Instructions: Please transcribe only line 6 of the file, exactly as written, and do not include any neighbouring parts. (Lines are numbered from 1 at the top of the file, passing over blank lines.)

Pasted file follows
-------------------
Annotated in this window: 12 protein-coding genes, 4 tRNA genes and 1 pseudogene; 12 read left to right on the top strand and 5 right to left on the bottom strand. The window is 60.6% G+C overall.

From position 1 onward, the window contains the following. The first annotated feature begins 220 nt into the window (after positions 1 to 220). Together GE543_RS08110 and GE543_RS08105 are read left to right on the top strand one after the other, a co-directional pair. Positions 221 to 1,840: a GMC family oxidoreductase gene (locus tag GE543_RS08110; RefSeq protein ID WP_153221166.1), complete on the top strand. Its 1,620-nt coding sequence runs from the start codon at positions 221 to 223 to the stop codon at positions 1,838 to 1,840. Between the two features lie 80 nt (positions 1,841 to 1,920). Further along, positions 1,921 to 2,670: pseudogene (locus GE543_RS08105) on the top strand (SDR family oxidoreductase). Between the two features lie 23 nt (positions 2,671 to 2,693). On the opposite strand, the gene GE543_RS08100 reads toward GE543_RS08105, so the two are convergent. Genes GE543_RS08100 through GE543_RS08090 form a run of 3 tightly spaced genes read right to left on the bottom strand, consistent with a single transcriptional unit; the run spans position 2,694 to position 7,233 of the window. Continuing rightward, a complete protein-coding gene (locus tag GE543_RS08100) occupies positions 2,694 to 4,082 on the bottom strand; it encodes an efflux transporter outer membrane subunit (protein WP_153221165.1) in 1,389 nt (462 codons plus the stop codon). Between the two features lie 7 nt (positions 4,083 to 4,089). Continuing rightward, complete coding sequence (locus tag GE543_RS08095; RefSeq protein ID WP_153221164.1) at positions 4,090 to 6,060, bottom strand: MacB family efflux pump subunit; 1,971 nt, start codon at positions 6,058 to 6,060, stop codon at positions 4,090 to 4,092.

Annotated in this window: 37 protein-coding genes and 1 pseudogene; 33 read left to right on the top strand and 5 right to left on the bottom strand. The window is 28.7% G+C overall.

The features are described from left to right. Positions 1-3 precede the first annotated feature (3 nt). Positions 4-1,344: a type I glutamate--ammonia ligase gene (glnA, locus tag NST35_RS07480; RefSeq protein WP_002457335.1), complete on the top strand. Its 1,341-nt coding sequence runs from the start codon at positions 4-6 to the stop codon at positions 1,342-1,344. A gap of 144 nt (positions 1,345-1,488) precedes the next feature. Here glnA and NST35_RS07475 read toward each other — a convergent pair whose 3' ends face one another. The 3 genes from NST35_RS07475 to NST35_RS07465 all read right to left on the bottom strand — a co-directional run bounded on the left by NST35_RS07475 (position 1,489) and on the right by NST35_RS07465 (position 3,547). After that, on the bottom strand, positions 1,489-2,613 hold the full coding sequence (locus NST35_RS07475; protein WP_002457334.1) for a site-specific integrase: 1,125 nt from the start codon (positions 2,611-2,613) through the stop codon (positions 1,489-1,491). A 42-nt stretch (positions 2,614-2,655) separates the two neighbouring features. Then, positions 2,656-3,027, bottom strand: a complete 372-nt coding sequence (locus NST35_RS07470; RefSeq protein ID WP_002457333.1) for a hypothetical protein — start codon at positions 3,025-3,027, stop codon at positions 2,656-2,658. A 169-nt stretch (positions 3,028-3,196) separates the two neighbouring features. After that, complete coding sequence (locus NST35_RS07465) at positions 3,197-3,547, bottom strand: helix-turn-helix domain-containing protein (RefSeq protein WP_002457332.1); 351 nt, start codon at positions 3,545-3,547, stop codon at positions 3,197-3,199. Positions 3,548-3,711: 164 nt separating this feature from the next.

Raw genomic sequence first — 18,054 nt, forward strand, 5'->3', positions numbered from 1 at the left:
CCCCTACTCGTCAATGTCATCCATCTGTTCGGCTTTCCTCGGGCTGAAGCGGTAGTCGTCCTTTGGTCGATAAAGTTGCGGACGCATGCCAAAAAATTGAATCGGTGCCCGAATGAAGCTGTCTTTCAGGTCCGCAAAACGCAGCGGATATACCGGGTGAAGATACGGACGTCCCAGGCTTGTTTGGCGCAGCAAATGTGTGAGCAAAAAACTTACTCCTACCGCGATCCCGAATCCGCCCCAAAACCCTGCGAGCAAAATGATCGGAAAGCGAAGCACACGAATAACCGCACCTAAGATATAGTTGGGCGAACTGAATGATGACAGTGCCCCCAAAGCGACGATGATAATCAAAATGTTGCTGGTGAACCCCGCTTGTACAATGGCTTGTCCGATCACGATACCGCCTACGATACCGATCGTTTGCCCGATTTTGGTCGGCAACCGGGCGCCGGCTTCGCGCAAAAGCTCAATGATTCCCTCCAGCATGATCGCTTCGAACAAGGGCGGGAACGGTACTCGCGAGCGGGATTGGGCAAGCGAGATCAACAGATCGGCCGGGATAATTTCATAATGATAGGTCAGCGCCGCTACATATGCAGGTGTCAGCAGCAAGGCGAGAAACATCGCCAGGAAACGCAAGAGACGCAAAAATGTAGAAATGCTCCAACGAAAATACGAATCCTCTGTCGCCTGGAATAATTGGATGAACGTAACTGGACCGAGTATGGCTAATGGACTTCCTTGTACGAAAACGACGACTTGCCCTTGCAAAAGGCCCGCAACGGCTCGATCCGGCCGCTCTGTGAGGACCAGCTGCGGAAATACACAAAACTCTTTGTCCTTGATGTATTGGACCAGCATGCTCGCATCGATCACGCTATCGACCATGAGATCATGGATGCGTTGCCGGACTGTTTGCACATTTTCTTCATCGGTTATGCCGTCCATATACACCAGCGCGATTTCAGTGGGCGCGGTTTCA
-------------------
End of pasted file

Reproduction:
CCCCTACTCGTCAATGTCATCCATCTGTTCGGCTTTCCTCGGGCTGAAGCGGTAGTCGTCCTTTGGTCGATAAAGTTGCGGACGCATGCCAAAAAATTGAATCGGTGCCCGAATGAAGCTGTCTTTCAGGTCCGCAAAACGCAGCGGATATACCGGGTGAAGATACGGACGTCCCAGGCTTGTTTGGCGCAGCAAATGTGTGAGCAAAAAACTTACTCCTACCGCGATCCCGAATCCGCCCCAAAACCCTGCGAGCAAAATGATCGGAAAGCGAAGCACACGAATAACCGCACCTAAGATATAGTTGGGCGAACTGAATGATGACAGTGCCCCCAAAGCGACGATGATAATCAAAATGTTGCTGGTGAACCCCGCTTGTACAATGGCTTGTCCGATCACGATACCGCCTACGATACCGATCGTTTGCCCGATTTTGGTCGGCAACCGGGCGCCGGCTTCGCGCAAAAGCTCAATGATTCCCTCCAGCATGATCGCTTCGAACAAGGGCGGGAACGGTACTCGCGAGCGGGATTGGGCAAGCGAGATCAACAGATCGGCCGGGATAATTTCATAATGATAGGTCAGCGCCGCTACATATGCAGGTGTCAGCAGCAAGGCGAGAAACATCGCCAGGAAACGCAAGAGACGCAAAAATGTAGAAATGCTCCAACGAAAATACGAATCCTCTGTCGCCTGGAATAATTGGATGAACGTAACTGGACCGAGTATGGCTAATGGACTTCCTTGTACGAAAACGACGACTTGCCCTTGCAAAAGGCCCGCAACGGCTCGATCCGGCCGCTCTGTGAGGACCAGCTGCGGAAATACACAAAACTCTTTGTCCTTGATGTATTGGACCAGCATGCTCGCATCGATCACGCTATCGACCATGAGATCATGGATGCGTTGCCGGACTGTTTGCACATTTTCTTCATCGGTTATGCCGTCCATATACACCAGCGCGATTTCAGTGGGCGCGGTTTCA